Snowy Owl: Large, white owl with variable black bars and spots. The head is round and lacks tufts, eyes are yellow, and the bill is black. Feathered feet and toes provide protection from the arctic cold. Direct flap-and-glide flight with powerful, deep wingbeats. North America's only all-white owl.
Range and Habitat
Snowy Owl: Found mainly in the tundra of North America; sometimes driven by search for food as far south as Oklahoma, northern Alabama, and central California. Preferred habitats include lakeshores, marine coastlines, and marshes; may roost on buildings in cities and towns.
The Snowy Owl may be found in the northern circumpolar region. It is a nomadic species, following its sources of food to determine its homeland. This species lives north of 60 degrees latitude in the summer, but has been known to breed in southern regions. Nests are scrapes built on the ground, and abandoned eagle nests may be used. Winter months are spent in Canada and Eurasia, and have been spotted as far south as Texas, Georgia and even the Caribbean. Diets typically consist of lemmings and rodents, but may also feed on young ptarmigan. The conservation rating for the Snowy Owl is Least Concern.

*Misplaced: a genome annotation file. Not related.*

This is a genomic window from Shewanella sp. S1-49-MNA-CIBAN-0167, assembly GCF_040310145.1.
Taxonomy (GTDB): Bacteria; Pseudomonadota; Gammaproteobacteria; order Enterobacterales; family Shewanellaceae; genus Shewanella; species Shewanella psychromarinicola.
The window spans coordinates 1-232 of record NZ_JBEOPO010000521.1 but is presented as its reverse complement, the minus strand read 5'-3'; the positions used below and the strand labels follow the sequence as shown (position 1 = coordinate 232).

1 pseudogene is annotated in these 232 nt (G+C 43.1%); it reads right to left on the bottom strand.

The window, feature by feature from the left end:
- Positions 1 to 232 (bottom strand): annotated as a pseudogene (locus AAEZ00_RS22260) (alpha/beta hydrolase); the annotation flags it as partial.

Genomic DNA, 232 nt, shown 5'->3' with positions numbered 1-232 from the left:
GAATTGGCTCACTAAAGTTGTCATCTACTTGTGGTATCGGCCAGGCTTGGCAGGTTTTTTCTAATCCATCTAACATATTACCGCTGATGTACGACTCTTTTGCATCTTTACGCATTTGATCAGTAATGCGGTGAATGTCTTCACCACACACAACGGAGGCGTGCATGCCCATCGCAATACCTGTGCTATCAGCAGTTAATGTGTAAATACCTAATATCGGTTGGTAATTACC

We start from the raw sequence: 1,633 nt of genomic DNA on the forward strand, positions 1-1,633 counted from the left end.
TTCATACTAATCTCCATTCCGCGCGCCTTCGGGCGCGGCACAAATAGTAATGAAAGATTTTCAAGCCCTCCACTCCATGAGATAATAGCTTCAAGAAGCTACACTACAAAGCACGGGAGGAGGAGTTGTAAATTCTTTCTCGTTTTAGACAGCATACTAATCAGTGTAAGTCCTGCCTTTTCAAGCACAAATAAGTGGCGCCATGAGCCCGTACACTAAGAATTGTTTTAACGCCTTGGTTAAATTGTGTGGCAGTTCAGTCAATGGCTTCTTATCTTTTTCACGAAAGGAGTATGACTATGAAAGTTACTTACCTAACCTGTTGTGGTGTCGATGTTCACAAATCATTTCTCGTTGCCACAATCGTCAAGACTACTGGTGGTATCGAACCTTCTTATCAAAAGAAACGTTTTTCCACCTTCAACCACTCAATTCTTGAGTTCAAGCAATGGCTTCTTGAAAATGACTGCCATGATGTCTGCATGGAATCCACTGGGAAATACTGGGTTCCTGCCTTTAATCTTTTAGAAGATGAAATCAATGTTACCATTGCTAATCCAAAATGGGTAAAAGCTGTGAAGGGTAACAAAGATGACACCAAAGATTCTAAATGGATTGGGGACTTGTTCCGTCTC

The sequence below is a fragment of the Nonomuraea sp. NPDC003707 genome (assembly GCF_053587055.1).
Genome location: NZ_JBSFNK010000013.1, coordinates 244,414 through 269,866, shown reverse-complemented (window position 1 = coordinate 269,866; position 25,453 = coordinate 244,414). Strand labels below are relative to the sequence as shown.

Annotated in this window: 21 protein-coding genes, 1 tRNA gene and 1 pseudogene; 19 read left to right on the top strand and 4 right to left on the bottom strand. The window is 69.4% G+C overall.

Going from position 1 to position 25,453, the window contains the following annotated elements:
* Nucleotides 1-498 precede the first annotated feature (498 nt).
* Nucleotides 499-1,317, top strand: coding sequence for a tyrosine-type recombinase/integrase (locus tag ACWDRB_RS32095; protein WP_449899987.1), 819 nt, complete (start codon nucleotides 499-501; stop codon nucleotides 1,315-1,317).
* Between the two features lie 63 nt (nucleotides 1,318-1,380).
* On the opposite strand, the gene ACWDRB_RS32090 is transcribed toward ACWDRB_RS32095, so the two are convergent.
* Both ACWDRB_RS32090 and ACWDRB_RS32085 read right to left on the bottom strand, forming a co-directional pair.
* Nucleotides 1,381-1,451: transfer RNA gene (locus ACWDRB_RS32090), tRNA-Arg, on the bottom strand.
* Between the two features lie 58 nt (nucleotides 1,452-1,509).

Snowy Owls have feathers on their feet to provide extra protection from the severe cold of the Arctic.
They are white because of a lack of pigment in their feathers. This leaves more room for air, which increases the insulating ability of the feathers.
Unlike most owls, the Snowy Owl has the ability to hunt during the day. This is due to the fact that it does not get dark during the summer months in the Arctic.
A group of owls has many collective nouns, including a "bazaar", "glaring", "parliament", "stooping", and "wisdom" of owls.